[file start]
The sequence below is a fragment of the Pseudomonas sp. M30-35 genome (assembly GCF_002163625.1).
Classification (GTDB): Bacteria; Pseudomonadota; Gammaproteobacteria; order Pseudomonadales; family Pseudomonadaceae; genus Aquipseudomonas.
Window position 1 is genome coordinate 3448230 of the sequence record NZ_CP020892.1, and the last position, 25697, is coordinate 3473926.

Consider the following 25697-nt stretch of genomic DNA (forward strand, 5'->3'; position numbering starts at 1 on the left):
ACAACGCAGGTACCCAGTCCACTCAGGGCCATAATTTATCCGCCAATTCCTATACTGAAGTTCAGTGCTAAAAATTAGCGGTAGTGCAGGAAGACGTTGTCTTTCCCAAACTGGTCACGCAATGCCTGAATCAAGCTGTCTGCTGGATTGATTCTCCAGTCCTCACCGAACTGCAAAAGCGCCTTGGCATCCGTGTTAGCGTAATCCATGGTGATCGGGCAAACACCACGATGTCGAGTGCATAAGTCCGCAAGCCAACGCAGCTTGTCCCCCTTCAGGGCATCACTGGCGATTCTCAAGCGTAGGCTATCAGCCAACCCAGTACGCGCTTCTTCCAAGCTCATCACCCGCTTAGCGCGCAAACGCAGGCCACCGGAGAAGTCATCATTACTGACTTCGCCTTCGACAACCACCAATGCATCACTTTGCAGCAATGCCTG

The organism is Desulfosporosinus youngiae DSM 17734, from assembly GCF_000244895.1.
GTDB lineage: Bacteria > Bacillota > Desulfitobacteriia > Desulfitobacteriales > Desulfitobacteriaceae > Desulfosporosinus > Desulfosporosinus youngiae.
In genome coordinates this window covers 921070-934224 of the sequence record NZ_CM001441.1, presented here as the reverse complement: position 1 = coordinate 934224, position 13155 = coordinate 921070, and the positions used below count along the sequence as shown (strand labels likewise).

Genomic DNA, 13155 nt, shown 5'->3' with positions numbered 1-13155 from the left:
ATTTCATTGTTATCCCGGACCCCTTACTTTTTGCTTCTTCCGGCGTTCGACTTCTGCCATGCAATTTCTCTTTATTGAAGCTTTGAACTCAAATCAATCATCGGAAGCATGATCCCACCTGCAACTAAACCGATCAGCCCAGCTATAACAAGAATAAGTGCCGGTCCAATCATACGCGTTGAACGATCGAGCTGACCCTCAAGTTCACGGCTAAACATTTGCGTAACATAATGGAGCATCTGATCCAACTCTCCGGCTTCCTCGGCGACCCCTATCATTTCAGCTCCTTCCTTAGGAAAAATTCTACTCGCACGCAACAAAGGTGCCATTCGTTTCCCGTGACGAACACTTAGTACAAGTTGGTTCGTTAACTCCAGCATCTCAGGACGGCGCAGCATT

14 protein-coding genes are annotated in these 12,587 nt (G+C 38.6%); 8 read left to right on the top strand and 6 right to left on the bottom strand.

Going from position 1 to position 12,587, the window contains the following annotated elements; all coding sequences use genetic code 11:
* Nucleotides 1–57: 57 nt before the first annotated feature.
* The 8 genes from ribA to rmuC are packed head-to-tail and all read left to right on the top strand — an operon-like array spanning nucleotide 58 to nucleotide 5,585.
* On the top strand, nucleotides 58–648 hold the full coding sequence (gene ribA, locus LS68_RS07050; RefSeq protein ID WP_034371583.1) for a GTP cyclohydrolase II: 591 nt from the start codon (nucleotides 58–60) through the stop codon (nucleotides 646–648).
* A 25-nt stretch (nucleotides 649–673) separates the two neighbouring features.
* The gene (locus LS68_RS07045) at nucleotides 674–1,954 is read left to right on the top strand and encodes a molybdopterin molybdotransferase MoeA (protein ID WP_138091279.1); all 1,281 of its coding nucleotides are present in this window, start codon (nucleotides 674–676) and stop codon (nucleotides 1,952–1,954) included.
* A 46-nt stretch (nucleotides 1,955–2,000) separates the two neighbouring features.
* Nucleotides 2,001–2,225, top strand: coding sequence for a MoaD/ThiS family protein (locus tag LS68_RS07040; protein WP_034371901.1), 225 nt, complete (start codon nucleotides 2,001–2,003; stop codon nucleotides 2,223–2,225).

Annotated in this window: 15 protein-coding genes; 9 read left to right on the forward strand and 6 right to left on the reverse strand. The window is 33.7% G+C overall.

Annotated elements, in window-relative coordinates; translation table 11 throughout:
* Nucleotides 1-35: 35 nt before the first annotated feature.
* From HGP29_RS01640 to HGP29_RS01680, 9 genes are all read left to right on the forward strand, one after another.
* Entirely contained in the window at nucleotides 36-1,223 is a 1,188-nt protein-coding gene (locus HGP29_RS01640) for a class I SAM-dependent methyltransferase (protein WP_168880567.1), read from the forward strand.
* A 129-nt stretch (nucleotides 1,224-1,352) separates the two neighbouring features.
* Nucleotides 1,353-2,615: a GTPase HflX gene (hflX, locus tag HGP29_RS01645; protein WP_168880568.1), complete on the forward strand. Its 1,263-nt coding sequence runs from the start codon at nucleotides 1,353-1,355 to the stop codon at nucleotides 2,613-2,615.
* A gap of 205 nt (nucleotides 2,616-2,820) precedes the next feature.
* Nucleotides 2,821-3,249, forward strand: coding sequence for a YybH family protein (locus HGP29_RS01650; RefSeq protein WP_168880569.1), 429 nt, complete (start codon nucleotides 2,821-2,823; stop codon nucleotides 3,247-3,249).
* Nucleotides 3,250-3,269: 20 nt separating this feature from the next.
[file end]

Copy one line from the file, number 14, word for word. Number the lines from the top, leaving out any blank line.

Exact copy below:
* The 8 genes from ribA to rmuC are packed head-to-tail and all read left to right on the top strand — an operon-like array spanning nucleotide 58 to nucleotide 5,585.